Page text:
CHARLESTON, W.Va. -- "We built it ourselves. It was our dream home, and we've had to abandon it," Lisa Parr began. "We got so sick we couldn't live there anymore." Her story is by no means unique. The People's Oil and Gas Summit in Pittsburgh in November featured numerous heart-wrenching stories from real people whose health, livelihoods, and lives were ruined by the effects of gas drilling.
Although Parr lives in Texas, where the Barnett shale is being exploited, the same companies are operating in West Virginia, drilling in the Marcellus shale. Increased regulation and accountability are essential.
"First there were the nosebleeds," Parr continued. "My husband, our 8-year-old daughter, all of us had them." Then she became weak and had memory lapses. They all had rashes. They began to suspect the problems were related to emissions from the gas wells down the road, not even on their property. "Finally, my husband had an aneurysm. Fortunately, he survived, but we knew we couldn't live there anymore, so we moved. We are now slowly getting better."
Studies by MacArthur Genius Award winner Dr. Wilma Subra have shown that people in communities where there is gas drilling and production often have a dozen or more of the chemicals used in the process in their blood. Dr. Dan Volz, of the Center for Healthy Environment and Communities, at the University of Pittsburgh, stated that even if levels of individual chemicals or volatile organics in the air or water are each within a range considered safe, "No one, and I repeat, no one, knows the cumulative effect on human health of drinking or breathing a number of those chemicals at the same time. The data is not there. But absence of data does not indicate absence of risk."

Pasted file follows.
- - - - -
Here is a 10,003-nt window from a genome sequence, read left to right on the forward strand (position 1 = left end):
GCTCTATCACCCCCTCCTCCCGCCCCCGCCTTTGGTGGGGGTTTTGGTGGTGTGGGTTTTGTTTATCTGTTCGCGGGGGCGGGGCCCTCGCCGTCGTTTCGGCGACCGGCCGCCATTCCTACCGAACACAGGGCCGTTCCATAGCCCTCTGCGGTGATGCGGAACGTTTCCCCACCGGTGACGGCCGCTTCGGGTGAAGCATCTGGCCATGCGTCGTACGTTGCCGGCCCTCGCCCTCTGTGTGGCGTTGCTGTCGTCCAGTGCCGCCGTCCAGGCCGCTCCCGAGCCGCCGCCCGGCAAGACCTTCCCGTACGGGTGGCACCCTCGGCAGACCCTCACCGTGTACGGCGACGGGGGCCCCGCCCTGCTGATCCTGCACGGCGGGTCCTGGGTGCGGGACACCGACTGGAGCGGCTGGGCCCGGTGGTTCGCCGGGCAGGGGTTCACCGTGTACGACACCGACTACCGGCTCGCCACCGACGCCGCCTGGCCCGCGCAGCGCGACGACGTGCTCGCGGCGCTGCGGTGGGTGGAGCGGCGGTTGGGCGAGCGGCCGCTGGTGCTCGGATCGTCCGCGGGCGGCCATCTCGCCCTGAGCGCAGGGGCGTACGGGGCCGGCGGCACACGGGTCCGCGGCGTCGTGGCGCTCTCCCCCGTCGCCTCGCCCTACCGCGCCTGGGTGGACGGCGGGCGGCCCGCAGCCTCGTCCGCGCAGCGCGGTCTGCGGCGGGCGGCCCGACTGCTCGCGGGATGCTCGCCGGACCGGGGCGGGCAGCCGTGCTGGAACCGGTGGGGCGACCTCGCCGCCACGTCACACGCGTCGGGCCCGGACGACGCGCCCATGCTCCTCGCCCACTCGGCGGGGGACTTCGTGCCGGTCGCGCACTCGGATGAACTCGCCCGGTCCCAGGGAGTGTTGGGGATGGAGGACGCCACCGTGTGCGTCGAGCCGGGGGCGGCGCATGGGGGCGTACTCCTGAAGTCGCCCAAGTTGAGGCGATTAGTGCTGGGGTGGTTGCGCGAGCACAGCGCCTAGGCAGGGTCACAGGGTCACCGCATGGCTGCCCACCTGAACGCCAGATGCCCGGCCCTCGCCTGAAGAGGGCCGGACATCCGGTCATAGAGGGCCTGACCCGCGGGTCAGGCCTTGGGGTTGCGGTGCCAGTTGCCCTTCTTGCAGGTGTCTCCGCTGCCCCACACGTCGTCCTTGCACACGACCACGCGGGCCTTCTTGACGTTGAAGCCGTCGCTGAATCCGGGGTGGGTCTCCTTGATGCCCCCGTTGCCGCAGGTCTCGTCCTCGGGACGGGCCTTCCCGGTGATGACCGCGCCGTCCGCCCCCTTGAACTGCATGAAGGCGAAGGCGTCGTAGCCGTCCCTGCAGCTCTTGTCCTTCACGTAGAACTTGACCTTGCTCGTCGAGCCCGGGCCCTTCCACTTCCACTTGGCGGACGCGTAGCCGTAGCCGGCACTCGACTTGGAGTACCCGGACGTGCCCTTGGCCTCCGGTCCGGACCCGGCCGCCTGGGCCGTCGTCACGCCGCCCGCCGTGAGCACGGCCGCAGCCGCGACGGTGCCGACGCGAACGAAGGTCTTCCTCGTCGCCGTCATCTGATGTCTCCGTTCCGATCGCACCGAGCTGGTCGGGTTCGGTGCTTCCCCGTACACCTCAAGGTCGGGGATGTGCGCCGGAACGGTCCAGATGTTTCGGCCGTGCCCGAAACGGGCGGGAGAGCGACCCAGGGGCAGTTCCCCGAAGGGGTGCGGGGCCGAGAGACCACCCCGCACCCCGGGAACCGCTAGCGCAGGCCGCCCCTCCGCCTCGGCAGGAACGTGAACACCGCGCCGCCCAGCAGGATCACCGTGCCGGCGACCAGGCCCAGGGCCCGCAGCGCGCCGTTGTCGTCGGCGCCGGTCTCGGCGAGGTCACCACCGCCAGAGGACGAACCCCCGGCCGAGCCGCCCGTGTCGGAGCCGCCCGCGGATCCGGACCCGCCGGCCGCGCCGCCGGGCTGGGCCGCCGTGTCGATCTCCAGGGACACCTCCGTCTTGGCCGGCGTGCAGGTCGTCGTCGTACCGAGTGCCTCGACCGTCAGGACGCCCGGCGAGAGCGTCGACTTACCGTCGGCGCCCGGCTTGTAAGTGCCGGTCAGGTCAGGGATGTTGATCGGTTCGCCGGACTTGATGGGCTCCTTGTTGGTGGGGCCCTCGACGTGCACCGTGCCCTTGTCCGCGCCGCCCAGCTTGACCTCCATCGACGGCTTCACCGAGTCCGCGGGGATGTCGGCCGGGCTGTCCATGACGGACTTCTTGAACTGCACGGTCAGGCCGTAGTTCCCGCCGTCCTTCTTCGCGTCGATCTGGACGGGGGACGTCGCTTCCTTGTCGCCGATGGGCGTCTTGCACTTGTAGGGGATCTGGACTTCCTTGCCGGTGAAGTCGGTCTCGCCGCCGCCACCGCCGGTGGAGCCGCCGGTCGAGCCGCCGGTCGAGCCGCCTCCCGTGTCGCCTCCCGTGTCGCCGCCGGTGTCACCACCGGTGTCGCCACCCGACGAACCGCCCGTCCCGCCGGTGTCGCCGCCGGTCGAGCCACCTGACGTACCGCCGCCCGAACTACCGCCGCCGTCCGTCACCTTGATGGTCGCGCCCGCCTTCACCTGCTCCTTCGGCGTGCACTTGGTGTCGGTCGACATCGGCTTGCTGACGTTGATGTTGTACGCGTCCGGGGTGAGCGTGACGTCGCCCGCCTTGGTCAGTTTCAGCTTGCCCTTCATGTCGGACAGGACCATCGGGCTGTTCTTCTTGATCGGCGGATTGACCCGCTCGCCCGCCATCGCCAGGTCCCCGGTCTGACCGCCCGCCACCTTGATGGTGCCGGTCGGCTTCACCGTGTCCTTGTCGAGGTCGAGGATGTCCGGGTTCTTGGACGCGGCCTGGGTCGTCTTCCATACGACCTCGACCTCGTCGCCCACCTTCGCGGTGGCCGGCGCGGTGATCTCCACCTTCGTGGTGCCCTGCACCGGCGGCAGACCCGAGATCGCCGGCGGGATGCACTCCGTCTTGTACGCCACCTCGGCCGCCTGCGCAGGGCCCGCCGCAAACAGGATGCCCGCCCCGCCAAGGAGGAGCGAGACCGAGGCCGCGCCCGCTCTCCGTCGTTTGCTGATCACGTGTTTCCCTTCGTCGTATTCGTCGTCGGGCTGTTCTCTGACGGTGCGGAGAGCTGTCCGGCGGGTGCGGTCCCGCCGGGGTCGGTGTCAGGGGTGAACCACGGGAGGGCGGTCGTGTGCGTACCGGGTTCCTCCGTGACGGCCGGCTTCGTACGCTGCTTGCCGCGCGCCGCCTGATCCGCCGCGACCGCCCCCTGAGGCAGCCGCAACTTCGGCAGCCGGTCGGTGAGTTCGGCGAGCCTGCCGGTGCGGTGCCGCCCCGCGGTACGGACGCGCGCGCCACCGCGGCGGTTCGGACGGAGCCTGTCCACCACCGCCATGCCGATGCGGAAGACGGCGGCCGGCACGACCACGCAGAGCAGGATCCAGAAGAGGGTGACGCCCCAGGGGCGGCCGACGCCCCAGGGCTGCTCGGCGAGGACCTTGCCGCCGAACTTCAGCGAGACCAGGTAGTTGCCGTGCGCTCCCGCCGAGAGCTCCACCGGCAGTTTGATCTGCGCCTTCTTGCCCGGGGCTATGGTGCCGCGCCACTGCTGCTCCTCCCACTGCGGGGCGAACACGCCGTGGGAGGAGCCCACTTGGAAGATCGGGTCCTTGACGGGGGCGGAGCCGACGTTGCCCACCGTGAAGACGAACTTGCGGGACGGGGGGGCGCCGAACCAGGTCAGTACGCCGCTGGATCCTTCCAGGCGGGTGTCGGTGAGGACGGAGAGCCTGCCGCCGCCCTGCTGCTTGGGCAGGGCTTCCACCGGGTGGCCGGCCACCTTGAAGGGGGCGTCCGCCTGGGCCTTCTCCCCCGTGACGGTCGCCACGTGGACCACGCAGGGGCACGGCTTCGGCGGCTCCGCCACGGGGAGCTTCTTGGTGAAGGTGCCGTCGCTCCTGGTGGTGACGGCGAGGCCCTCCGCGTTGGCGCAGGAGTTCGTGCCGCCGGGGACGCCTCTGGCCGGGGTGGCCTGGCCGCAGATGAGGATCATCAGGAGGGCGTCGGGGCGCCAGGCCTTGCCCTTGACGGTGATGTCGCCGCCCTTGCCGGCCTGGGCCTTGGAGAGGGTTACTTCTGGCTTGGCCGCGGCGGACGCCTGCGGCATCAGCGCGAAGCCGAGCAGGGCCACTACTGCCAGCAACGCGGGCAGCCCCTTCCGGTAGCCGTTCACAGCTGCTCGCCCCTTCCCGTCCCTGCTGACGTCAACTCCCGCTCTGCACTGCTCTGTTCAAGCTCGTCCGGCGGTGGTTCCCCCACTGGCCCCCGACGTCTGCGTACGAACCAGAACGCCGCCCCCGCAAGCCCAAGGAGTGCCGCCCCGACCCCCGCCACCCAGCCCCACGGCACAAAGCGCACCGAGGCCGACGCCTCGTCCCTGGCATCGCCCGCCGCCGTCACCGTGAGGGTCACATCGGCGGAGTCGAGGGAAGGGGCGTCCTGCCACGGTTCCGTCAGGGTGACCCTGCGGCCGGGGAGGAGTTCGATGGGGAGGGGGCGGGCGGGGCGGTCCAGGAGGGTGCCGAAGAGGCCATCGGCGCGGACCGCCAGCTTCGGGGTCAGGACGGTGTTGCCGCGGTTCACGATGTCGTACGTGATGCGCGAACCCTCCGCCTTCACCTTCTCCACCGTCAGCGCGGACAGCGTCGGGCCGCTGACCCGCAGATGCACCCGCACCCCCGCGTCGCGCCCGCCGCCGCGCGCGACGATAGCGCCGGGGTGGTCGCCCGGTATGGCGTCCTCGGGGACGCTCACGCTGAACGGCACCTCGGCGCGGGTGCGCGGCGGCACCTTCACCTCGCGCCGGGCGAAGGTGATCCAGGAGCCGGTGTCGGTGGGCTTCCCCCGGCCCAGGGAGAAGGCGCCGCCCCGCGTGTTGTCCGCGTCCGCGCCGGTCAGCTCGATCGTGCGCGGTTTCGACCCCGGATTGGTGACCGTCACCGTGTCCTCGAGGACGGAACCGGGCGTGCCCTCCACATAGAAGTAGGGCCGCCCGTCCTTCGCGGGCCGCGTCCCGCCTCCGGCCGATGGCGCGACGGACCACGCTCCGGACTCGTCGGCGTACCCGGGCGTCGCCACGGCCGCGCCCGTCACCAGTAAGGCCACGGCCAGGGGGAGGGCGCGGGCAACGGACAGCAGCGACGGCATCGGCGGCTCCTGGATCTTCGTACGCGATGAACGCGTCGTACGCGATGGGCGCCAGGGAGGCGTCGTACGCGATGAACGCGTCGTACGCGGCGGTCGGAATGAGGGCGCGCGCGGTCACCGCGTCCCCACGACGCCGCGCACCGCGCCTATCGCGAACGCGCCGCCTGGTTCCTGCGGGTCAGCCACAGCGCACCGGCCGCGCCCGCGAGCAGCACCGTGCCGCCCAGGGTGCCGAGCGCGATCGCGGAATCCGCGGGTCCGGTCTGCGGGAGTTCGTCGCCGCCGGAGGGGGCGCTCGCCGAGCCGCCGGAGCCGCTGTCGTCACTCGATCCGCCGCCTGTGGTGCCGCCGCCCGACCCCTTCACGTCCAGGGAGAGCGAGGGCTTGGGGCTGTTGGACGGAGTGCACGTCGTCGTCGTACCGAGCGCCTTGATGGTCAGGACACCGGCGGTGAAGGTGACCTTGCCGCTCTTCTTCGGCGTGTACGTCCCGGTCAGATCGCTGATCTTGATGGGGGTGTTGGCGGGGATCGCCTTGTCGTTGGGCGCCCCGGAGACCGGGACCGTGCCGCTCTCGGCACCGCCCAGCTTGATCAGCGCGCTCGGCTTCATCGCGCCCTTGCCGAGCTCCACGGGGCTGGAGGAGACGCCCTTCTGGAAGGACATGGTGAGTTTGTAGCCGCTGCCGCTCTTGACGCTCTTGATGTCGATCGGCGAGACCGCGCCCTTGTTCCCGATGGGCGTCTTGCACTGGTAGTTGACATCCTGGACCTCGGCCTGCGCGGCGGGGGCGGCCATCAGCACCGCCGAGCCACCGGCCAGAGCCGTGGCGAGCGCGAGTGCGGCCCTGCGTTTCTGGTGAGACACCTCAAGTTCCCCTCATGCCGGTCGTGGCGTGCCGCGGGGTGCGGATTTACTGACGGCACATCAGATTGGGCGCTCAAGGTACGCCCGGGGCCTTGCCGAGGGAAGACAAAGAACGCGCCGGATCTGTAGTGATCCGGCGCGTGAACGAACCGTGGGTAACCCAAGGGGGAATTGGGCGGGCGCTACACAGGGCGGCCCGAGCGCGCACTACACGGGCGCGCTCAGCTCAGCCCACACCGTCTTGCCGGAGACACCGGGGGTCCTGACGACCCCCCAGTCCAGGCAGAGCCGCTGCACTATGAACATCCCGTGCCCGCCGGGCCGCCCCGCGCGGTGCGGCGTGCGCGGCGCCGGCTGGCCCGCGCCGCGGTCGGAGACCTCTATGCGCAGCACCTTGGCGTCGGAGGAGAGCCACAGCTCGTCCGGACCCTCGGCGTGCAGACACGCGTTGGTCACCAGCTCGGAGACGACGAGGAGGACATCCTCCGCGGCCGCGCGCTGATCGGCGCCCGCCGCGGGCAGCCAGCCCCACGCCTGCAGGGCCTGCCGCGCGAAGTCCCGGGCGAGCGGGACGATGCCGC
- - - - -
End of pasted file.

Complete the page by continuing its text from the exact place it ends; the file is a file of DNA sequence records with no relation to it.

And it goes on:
The gas companies like to paint the Marcellus shale boom as a wonderful opportunity for our state. Perhaps it is for some. If we are to believe Nick Casey's Jan. 3 op-ed, a law permitting forced pooling, which the gas companies want, is the only regulation currently needed.
But the industry studiously neglects to mention what is happening to people in other areas of the country where natural gas drilling and production have been taking place. Health and neurological problems, loss of water supplies, an industrialized landscape, damage to soil and water, air-quality issues, and country roads ruined by heavy truck traffic are only a few. Some people have lost the insurance on their homes because the insurance company considered their property toxic and too risky to insure.
There are two bills to improve regulation that could be considered by the Legislature during the 2011 session -- one offered by the DEP and the other developed by a Judiciary subcommittee.
Pushback from the industry has been fierce. It is perhaps only a coincidence that during last month's interim session, the committee considering these measures could not field a quorum, even though the room was packed with concerned citizens. It isn't yet too late for West Virginia to prevent the tragedies that have occurred in other areas of our country, and that are beginning to occur in the northern part of our own state. But our Legislature must act now to ensure that gas drilling is done responsibly.
Warren lives in Webster Springs.